The congestion charge covers jsut 1.3 per cent of Greater London, but has led to a 30 per cent reduction in congestion, as well as a revenue stream for public transport, writes Adam Tyndall.
Congestion is a supply and demand problem – and the delays and inefficiencies it causes cost London’s economy £5bn every year. To tackle it there are two options: increase supply by building more roads or find ways to reduce demand. Attempts to do the former in major cities are a catalogue of mistakes and near misses. But there’s a growing body of evidence – including from the central London Congestion Charge which is twenty years old this week – that reducing vehicle demand for road space can bring substantial benefits for individuals and our cities.
The beaches that now cover the Voie Georges-Pompidou on the banks of Paris’ River Seine in summer, or Seoul’s Cheonggyecheon Highway, show how constraining supply can actually make cities work better. The latter is now a river and public space used by half a million people every week. Most interestingly, it also led to a reduction in traffic and – because it was such a popular policy – the subsequent removal of 15 other major roads from the city.
Neighbourhoods in Manhattan, central London, and Edinburgh’s Old Town all narrowly avoided the twentieth century roadbuilders’ bulldozers. Cincinnati was less fortunate. Interstate highways now take up around half of all the available downtown land. A quick glance at a map illustrates that supply side solutions aren’t really solutions.
If you still want more roads in a congested city like London, my question is where precisely are you planning to put them? Sure, there are important tactical interventions that can be made – for example, new river crossings to connect systemically deprived communities in East London – but more supply is never going to be a scalable solution.
Reducing means greater use of shared vehicles, from such as buses to taxis and car clubs; it means tax incentives for physically smaller private cars, more walking, cycling and scooting. And it means looking at strategies like consolidating deliveries for businesses in the same locale. These would all be good even if they didn’t reduce congestion. Shared vehicles require less parking space, smaller cars injure fewer people in collisions, active travel is healthier, and consolidation can lower costs. These aren’t one size fits all solutions, but they come without downsides and help.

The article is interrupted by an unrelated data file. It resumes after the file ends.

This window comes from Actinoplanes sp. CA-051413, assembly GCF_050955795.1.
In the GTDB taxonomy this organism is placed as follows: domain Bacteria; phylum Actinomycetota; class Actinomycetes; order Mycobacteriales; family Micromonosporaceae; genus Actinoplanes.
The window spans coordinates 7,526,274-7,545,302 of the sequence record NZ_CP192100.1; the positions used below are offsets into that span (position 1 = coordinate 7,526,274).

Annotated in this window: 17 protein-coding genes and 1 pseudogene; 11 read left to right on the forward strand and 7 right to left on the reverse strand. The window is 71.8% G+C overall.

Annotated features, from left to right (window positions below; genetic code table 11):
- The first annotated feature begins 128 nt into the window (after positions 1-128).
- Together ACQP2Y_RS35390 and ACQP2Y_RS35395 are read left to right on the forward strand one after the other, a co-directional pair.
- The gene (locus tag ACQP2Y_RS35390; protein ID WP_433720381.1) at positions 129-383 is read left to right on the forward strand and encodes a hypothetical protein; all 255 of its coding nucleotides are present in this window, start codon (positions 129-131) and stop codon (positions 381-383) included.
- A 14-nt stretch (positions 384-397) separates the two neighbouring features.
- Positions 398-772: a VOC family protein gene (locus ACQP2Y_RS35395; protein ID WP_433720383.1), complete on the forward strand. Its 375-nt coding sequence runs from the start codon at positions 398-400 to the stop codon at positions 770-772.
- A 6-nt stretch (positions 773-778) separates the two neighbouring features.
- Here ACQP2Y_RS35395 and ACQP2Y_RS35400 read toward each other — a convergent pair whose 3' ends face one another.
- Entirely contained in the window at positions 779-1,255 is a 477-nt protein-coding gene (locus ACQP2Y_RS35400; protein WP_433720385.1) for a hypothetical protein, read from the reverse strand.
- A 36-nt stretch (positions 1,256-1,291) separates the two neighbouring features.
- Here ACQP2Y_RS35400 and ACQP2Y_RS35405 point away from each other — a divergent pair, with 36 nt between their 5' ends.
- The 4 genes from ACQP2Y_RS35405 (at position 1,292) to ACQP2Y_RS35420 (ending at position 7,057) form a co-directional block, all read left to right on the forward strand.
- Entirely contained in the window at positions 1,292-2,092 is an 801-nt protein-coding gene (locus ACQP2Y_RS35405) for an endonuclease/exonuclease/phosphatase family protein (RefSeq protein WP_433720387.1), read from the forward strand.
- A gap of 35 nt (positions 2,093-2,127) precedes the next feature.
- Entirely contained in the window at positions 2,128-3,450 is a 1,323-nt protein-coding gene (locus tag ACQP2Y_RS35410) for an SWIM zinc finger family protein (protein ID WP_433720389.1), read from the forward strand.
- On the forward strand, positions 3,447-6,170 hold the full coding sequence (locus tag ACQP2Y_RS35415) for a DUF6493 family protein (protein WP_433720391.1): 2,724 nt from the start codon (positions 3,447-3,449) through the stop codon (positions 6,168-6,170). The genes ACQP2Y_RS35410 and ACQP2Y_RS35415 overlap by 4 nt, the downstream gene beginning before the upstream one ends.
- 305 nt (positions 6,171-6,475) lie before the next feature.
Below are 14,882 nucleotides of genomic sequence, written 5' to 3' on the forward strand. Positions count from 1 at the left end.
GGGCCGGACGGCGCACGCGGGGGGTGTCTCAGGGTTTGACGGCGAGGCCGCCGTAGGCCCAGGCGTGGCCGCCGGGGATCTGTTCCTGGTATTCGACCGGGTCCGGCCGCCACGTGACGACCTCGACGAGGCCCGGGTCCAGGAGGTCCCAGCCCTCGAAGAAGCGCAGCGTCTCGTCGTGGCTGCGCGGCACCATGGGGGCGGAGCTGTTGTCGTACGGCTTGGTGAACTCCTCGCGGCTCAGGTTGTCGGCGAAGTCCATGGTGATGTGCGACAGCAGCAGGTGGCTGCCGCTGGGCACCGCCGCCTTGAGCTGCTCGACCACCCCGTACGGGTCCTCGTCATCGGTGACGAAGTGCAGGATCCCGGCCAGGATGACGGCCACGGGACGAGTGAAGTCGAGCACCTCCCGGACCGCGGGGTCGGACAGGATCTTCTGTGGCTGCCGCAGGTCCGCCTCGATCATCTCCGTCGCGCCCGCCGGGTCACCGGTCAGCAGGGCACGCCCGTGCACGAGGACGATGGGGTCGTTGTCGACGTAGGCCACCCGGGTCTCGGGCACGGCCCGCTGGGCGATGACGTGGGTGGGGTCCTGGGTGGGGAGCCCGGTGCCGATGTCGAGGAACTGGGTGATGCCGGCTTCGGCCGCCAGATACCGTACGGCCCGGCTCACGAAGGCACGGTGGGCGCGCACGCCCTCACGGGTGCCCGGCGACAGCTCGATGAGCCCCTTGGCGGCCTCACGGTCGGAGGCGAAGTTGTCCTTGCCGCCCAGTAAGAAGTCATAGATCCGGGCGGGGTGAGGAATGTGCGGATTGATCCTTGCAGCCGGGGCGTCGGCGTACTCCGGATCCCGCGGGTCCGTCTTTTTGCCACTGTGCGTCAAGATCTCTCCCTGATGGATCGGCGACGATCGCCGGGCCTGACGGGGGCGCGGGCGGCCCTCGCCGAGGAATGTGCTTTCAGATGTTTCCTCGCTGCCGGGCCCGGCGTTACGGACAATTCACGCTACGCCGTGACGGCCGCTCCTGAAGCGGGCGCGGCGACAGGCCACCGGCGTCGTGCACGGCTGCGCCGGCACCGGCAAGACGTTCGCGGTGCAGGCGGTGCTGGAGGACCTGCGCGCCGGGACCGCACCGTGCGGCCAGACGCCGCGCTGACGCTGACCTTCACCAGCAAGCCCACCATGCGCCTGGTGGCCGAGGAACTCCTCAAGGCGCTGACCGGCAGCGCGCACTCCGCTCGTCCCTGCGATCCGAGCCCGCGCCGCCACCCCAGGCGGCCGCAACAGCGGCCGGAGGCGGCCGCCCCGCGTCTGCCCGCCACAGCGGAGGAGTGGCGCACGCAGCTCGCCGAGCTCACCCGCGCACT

The best single policy, however, is the congestion charge. Covering just 1.3 per cent of Greater London since February 2003, it has led to a 30 per cent reduction in congestion within the zone. With fewer vehicles entering and exiting central London, it also freed up nearby roads. And it provided a revenue stream that was reinvested into public transport and enabled London to grow without grinding to a halt. In short, it really worked.
And like Paris and Seoul, it’s enabled other improvements. When was the last time anyone suggested reopening the north side of Trafalgar Square to motor traffic? Or, for that matter, object to the 8 per cent reduction in air pollution and the 16 per cent reduction in carbon emissions that were a by-product of tackling congestion?
But any great city doesn’t stand still. There are more than 1.5 million extra people in the capital than there were when the congestion charge was introduced. And we’re expecting another 2 million by the middle of the century. That brings more traffic. In the eight years prior to the pandemic, the number of miles being driven on London’s roads increased by 18 per cent. This is unsustainable.
The Mayor wants a smart road user charging system by the end of the decade to tackle congestion and meet our environmental targets. The solution doesn’t need to be complicated. Why not replicate the central London Congestion Charge across Greater London? In Outer London, the charge would need to be substantially cheaper than in the centre, given the lower density of transport alternatives, but even a small charge would make people think twice about unnecessary and inefficient road journeys.
If London is to keep working, vehicle demand must be reduced. And, twenty years on, the Congestion Charge still provides a blueprint.